The site of the 1826 rendezvous in Cache Valley is disputed between Cove and Hyrum, Utah. The renowned historian Dale Morgan believed it was on Blacksmith Fork near Hyrum, Utah. Dr. Morgan based this assumption on the July entries of Jedediah Smith’s Journals, but travel distances and time in Smith’s Journal does not support Dr. Morgan’s conclusions. Dr. Morgan has Smith going up over Boxelder Canyon into the southend of Cache Valley (Hyrum, Utah), whereas, the Smith Gibbs map shows Smith following Bear River into Cache Valley west of Cove, Utah, which is an easier route with no mountains.
After the 1826 Cache Valley (Willow Valley) rendezvous, Ashley met with Jedediah Smith, David Jackson, and William Sublette on Bear River between Georgetown and Soda Springs, Idaho. Ashley sold his interest in the Ashley Smith Fur Trade Company to the new company of Smith, Jackson and Sublette, but with certain provision agreed to market the furs and supply good to the rendezvous.
Articles of Agreement, July 18, 1826:
Articles of agreement made and entered into this 18th day of July 1826 by and between William H. Ashley of the first part and Jedediah S. Smith David E. Jackson and Wm. L. Sublett trading under the firm Smith Jackson & Sublett of the second part witnesseth that whereas the said party of the second part are now engaged in the fur trade and contemplate renewing their stock of Merchandise &c the ensuing year for the purpose of continuing their said business should their prospects of success Justify their doing so now Therefore the said party of the first part promises and hereby obliges him self to furnish such an assortment of Merchandise as said party of the second part may require according with an Invoice hereunto annexed refrence thereunto will more fully show and for the prices therein mentioned to wit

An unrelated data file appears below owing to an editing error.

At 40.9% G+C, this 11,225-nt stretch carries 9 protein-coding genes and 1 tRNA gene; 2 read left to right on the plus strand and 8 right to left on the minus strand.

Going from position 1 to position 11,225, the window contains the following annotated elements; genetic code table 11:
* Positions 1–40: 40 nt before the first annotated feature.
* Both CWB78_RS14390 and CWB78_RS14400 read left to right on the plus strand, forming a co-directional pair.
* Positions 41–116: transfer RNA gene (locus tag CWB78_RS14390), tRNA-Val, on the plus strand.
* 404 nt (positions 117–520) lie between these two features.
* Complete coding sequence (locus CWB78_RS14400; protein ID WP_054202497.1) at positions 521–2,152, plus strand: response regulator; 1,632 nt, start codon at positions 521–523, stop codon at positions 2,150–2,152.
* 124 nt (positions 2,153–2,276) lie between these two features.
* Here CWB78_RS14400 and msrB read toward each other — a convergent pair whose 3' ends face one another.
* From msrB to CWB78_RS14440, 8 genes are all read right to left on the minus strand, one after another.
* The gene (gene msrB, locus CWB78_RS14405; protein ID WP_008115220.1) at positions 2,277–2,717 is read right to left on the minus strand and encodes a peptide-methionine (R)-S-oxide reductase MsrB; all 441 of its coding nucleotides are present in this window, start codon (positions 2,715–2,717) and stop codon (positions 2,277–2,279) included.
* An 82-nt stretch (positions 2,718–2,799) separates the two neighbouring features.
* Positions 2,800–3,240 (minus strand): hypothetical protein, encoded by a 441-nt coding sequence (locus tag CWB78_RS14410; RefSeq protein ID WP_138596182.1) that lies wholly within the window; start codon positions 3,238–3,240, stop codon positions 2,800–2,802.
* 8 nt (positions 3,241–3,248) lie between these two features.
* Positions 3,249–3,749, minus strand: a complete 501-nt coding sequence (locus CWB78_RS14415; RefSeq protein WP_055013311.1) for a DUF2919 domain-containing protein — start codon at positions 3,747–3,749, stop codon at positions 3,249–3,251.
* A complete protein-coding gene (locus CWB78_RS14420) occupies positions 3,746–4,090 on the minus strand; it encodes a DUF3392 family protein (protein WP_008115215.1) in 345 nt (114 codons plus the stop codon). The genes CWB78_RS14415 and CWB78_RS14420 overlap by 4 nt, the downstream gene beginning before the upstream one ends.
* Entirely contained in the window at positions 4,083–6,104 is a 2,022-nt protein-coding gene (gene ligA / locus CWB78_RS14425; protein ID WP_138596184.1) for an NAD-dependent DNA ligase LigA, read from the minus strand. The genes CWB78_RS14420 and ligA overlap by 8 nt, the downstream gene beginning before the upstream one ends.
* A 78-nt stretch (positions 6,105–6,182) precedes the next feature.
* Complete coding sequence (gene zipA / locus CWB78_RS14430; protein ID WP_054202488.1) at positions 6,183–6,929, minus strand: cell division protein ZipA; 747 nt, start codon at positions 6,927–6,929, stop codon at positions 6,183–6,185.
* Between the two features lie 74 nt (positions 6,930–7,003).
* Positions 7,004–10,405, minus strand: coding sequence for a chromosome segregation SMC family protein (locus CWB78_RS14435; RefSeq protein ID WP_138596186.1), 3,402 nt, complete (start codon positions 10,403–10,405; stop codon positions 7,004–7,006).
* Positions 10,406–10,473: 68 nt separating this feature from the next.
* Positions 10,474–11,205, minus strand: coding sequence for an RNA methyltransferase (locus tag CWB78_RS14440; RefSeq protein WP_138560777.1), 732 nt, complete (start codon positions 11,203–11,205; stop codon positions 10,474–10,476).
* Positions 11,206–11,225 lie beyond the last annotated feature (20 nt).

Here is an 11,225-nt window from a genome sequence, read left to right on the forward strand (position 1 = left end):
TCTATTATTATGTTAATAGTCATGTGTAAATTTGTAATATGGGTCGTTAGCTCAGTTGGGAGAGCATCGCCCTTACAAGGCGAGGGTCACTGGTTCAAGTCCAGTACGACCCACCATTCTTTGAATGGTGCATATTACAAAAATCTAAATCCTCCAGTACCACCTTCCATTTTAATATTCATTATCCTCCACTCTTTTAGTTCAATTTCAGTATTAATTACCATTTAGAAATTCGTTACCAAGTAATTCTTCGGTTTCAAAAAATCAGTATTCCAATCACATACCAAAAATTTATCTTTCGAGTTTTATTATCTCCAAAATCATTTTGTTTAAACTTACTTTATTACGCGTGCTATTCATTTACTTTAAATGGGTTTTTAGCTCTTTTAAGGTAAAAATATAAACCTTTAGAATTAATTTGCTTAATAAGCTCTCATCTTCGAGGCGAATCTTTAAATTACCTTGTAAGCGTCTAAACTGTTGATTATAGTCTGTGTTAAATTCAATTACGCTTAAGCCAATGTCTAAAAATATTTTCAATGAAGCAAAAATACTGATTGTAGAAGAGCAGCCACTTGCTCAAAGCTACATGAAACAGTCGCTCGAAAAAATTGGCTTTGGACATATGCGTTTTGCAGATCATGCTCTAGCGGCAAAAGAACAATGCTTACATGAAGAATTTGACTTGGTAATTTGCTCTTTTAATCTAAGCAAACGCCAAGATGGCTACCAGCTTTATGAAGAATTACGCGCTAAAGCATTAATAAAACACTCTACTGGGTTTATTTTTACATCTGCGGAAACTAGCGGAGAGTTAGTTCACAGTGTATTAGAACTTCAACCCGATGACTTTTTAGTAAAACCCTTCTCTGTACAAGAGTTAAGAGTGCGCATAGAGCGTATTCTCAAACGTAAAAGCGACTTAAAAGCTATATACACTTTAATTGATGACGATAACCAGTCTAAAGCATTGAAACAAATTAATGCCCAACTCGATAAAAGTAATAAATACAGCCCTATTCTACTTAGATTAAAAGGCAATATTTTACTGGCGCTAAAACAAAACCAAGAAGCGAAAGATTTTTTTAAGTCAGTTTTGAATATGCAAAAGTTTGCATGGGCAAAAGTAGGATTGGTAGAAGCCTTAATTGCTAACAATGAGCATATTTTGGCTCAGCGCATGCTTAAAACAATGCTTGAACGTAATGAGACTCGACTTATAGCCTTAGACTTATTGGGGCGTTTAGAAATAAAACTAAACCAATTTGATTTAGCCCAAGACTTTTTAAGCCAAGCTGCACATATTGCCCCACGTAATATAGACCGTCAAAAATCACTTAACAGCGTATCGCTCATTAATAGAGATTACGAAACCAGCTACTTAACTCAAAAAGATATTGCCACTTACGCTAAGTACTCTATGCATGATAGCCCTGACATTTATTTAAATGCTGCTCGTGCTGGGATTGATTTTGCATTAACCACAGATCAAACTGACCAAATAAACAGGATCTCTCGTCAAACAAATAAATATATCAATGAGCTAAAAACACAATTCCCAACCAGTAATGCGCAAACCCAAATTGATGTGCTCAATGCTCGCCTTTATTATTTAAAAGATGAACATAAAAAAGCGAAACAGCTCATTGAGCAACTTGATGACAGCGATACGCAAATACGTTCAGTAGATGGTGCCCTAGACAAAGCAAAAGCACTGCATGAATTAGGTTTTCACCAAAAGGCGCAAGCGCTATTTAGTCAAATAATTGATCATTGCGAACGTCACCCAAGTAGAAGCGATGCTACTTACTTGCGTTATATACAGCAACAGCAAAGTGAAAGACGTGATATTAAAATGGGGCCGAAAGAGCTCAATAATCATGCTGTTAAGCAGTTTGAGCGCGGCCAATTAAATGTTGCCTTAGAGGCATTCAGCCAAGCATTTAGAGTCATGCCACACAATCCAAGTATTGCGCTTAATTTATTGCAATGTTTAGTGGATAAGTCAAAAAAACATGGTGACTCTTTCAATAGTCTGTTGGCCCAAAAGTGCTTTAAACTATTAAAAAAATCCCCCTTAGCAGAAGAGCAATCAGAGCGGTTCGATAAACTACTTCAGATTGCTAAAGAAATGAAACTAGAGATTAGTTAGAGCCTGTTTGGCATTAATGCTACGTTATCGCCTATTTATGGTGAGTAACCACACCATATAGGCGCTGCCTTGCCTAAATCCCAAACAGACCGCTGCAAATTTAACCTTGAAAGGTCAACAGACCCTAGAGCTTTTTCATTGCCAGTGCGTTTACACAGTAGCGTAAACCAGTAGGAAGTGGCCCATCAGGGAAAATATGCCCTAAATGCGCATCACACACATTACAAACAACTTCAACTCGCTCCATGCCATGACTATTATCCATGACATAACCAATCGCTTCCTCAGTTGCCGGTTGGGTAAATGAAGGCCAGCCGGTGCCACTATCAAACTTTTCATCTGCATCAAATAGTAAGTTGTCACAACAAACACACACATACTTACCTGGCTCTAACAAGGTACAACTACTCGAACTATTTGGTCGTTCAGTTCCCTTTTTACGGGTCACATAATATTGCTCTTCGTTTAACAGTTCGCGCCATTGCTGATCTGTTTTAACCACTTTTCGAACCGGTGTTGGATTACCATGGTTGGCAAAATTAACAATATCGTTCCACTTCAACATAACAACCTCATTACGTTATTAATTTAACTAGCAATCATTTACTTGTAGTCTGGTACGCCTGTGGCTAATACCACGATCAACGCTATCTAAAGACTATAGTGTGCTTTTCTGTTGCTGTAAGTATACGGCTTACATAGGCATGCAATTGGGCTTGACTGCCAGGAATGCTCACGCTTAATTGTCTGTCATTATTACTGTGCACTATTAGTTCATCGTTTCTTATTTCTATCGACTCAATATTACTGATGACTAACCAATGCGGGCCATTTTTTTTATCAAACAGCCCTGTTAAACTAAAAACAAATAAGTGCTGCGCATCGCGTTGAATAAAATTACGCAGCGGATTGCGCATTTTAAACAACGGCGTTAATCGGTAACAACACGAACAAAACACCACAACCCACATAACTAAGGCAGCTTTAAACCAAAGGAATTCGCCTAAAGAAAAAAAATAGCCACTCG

Gunpowder of the first and second quality at one dollar fifty per pound
Lead one dollar per pound
Shot at one dollar twenty five cents per pound
Three point Blankets at nine dollars each
Green ditto at Eleven dollars each
Scarlet cloth at six dollars per yard
Blue ditto common quality from four to five dollars per yard
Butcher Knives at seventy five cents each
two and a half point Blankets at Seven dollars each
North West Fuzils at twenty four dollars each
tin Kettles different sizes at two dollars per pound
Sheet Iron Kettles at two dollars twenty five cents per pound
Squaw axes at two dollars fifty cents each
Beaver traps at nine dollars each
Sugar at one dollar per pound
Coffee at one dollar twenty five cents pr pound
flour at one dollar per pound
Alspice at one dollar fifty cents per pound
Raisins at one dollar fifty cents per pound
Grey cloth at common quality at five dollars per yard
flannels common quality at one dollar fifty cents per yard
callicoes assorted at one dollar per yard
domestic cotton at one dollar twenty five cents per yard
Thread assorted at three dollars per pound
worsted binding [?] at fifteen dollars per gross pound
finger rings at five dollars per Gross.
Beads assorted at two fifty cents per pound
Vermillion at three dollars per pound
files assorted at two dollars fifty cents per pound
fourth proof rum reduced [?] at thirteen dollars fifty cents per Gallon
Bridles assorted seven dollars each
spurs at two dollars per pair
Horse shoes and nails at two dollars per pound
tin pans assorted at two dollars per pound
hand kerchiefs assorted at one dollar fifty cents each.
ribbons assorted at three dollars per bolt
Buttons at five dollars per Gross
Looking glasses at fifty cents each
flints at fifty cents per dozen
mockacine alls at twenty five cents per dozen
Tabacco at one dollar twenty five cents per pound
Copper Kettles at three dollars per pound
Iron Buckles assorted at two dollars fifty cents per pound
fire steels at two dollars per pound
Dried fruit at one dollar and fifty cents per pound
Washing soap at one dollar twenty five cents per pound
Shaving soap at two dollars per pound
first quality James River Tobacco at one dollar seventy five cents per pound
Steel Bracelets at one dollar fifty cents per pair
Large Brass wire at two dollars per pound